Juror Comprehension, Decision Making and Deliberations
The NCSC Center for Jury Studies has conducted extensive research on the impact of various trial innovations on juror comprehension, performance, and satisfaction as well as providing education and information to various judicial and bar organizations on this topic.
First, Do No Harm: On Addressing the Problem of Implicit Bias in Juror Decision Making (NCSC 2013) Are Hung Juries a Problem? (NCSC 2002)
Juror First Votes in Criminal Trials (2004) A Profile of Hung Juries (2003)
Project Hung JuryThe Hung Jury: the American Jury’s Insights and Contemporary Understanding (2003) Study hung juriesA Jury of One: Opinion Formation, Conformity, and Dissent on Juries (2008)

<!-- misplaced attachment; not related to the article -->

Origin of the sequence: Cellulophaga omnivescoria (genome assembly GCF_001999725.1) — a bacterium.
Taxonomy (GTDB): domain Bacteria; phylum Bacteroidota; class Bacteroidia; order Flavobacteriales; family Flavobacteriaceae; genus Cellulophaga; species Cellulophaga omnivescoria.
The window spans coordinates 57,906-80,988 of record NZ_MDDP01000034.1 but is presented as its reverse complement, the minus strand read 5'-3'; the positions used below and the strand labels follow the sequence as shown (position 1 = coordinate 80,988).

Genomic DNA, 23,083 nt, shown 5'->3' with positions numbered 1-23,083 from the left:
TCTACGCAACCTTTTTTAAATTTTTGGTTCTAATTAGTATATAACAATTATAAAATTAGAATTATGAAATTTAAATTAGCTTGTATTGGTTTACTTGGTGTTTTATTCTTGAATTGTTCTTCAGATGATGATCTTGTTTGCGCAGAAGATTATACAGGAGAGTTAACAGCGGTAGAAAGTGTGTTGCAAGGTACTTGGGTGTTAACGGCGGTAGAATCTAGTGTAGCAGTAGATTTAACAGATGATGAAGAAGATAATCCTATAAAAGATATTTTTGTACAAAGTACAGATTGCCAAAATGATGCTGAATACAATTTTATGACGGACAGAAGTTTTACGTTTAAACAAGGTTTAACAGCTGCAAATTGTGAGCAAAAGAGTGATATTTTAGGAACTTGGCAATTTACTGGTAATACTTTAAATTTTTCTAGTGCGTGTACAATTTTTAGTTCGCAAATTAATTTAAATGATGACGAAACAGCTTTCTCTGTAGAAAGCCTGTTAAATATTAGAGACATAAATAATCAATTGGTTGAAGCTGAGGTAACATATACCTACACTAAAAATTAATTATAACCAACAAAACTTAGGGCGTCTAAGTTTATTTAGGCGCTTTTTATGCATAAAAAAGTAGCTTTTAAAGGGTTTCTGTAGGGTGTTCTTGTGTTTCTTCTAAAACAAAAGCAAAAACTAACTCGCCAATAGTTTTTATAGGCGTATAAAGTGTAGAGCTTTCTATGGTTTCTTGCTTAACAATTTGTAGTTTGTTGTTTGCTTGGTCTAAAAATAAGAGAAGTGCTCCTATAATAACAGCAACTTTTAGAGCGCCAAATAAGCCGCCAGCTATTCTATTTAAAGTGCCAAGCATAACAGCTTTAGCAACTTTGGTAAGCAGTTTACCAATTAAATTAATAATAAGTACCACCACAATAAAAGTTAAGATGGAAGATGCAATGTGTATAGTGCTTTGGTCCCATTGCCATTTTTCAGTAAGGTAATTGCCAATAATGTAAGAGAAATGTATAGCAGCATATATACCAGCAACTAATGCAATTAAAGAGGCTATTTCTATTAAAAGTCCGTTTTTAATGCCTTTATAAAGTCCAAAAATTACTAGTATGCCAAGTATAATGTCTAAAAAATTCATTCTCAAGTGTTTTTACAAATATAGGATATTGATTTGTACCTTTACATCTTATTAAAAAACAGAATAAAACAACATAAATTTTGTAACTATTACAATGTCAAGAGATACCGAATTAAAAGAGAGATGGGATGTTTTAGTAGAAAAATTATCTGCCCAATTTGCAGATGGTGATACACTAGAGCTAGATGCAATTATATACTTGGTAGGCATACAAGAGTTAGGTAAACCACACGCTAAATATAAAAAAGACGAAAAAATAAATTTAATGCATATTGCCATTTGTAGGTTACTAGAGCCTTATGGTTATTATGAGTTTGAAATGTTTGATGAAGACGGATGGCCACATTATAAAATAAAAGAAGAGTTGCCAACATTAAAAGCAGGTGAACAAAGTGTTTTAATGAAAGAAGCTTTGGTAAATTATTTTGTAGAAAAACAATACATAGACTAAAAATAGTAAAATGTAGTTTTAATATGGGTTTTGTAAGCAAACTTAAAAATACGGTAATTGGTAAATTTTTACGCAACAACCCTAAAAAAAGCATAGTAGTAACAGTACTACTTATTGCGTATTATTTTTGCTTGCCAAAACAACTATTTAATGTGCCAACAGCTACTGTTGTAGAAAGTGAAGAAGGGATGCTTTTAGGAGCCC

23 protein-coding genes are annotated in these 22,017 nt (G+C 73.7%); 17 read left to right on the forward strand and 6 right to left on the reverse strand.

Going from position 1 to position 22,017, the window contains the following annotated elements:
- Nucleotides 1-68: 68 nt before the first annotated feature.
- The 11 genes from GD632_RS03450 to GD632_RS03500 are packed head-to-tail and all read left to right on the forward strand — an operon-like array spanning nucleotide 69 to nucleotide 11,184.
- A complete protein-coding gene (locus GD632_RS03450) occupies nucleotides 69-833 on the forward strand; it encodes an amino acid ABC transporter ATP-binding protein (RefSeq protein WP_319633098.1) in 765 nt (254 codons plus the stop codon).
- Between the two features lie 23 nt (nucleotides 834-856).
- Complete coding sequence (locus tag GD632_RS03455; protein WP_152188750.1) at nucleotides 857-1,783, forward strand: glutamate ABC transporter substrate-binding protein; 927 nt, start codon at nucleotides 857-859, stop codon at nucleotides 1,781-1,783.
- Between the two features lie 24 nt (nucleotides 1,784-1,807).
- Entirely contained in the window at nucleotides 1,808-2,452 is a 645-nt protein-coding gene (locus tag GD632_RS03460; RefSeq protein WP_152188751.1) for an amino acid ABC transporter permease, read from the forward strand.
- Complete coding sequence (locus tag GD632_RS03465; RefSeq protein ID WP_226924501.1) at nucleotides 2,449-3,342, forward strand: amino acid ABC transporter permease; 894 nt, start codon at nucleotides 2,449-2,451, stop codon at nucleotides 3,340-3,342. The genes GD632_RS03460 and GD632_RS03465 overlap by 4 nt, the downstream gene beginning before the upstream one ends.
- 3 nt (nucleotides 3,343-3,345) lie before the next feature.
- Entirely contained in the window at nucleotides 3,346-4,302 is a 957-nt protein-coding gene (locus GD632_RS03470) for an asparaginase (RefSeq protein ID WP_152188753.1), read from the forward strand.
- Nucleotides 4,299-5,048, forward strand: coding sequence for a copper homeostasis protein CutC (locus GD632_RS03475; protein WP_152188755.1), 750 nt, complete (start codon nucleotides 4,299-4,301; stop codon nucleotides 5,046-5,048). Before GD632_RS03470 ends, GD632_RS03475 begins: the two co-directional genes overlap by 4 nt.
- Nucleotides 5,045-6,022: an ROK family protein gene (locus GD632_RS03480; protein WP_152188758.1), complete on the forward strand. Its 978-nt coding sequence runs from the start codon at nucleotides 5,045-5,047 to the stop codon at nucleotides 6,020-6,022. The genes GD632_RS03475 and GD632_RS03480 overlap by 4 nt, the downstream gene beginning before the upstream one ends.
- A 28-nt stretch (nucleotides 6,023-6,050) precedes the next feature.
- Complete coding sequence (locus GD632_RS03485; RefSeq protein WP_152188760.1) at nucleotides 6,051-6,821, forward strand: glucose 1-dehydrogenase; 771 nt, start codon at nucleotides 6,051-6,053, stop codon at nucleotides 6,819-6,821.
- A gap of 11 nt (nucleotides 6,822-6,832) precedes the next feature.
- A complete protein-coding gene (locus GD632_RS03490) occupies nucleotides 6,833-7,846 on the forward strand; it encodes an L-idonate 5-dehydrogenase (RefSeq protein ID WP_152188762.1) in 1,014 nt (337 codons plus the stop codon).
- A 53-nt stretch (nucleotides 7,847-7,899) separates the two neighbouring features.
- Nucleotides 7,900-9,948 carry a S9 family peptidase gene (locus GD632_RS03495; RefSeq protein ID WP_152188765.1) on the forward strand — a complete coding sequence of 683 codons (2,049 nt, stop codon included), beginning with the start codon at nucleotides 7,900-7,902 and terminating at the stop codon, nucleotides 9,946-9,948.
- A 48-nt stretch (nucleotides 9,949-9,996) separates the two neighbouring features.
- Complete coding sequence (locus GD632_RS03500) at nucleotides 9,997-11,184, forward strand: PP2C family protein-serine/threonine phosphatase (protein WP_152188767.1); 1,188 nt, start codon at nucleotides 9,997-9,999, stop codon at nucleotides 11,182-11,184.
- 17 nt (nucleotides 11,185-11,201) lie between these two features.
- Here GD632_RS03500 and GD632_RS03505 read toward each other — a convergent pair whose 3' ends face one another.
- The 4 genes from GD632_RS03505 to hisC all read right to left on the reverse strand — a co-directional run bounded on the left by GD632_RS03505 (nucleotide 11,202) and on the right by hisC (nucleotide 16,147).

Project NullificationNullification at Work? A Glimpse from the NCSC Study of Hung Juries (2003) Judge-Jury Agreement in Criminal Cases: A Partial Replication of Kalven & Zeisel’s The American Jury (2004)
Testing the Effects of Selected Jury Trial Innovations on Juror Comprehension of Contested mtDNA Evidence (2004) Permitting Jury Discussions During Trial: Impact of the Arizona Reform (2000)
Timing of Opinion Formation by Jurors in Civil Cases: An Empirical Examination (2000) Speaking Rights: An Evaluation of Arizona’s Rule Permitting Juror Discussions (2002)
The Arizona Jury Reform Permitting Civil Jury Trial Discussions: The Views of Trial Participants, Judges, and Jurors (1999)
How Much in the BalanceHow Much Justice Hangs in the Balance?(1999)
On Second Guessing Jury Verdicts (2007)
Why do Juries Hang?


Jury News

Hung Juries: Are They a Problem? (2002)

Helping Jurors Deliberate (1998)